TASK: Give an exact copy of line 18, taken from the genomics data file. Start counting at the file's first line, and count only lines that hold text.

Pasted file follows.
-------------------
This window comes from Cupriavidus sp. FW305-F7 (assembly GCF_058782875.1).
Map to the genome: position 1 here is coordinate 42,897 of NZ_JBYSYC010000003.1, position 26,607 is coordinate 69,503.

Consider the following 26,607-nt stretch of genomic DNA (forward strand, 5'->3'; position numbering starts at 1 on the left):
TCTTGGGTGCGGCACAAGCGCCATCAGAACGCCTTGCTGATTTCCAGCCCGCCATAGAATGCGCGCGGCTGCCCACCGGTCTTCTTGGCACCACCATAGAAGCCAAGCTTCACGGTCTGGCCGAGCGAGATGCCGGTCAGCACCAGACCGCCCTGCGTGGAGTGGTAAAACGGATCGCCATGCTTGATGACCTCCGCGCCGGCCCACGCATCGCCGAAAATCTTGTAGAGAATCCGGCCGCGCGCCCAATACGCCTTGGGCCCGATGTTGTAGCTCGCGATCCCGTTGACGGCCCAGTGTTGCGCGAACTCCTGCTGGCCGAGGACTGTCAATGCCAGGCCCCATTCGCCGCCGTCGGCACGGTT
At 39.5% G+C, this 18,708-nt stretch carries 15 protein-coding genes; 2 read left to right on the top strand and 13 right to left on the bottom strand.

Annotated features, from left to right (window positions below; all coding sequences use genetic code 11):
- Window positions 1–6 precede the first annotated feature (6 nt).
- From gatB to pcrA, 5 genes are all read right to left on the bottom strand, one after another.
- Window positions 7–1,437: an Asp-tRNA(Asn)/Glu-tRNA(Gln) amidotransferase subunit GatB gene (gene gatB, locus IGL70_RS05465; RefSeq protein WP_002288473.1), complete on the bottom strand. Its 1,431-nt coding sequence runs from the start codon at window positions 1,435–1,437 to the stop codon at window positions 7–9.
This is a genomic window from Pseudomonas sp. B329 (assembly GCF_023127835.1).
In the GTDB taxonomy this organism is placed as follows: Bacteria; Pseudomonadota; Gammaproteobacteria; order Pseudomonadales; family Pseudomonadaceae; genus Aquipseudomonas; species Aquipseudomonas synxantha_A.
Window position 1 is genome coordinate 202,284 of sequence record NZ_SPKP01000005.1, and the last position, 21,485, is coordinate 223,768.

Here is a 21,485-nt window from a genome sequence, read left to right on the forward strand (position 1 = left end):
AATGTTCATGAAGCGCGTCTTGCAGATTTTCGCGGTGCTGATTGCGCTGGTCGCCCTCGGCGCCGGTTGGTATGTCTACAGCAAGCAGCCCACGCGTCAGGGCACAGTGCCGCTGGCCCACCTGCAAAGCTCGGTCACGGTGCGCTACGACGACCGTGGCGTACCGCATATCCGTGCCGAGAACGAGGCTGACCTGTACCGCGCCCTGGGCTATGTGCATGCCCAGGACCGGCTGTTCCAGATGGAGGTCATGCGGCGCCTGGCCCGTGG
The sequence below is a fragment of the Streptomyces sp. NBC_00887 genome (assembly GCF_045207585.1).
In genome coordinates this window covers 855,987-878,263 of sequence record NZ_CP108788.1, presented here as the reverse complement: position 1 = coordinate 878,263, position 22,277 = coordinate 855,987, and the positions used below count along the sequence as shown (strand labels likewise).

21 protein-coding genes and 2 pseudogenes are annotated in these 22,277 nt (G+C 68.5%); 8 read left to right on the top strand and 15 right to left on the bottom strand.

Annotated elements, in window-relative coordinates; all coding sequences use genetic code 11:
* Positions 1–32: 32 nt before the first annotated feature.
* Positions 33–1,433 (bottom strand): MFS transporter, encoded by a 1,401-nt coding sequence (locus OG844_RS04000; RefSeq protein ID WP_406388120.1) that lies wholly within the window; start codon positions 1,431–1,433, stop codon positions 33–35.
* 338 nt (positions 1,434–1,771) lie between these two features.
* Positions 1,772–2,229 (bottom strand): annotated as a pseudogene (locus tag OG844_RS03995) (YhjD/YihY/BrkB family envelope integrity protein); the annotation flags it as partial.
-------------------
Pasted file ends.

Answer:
Annotated elements, in window-relative coordinates; all coding sequences use genetic code 11: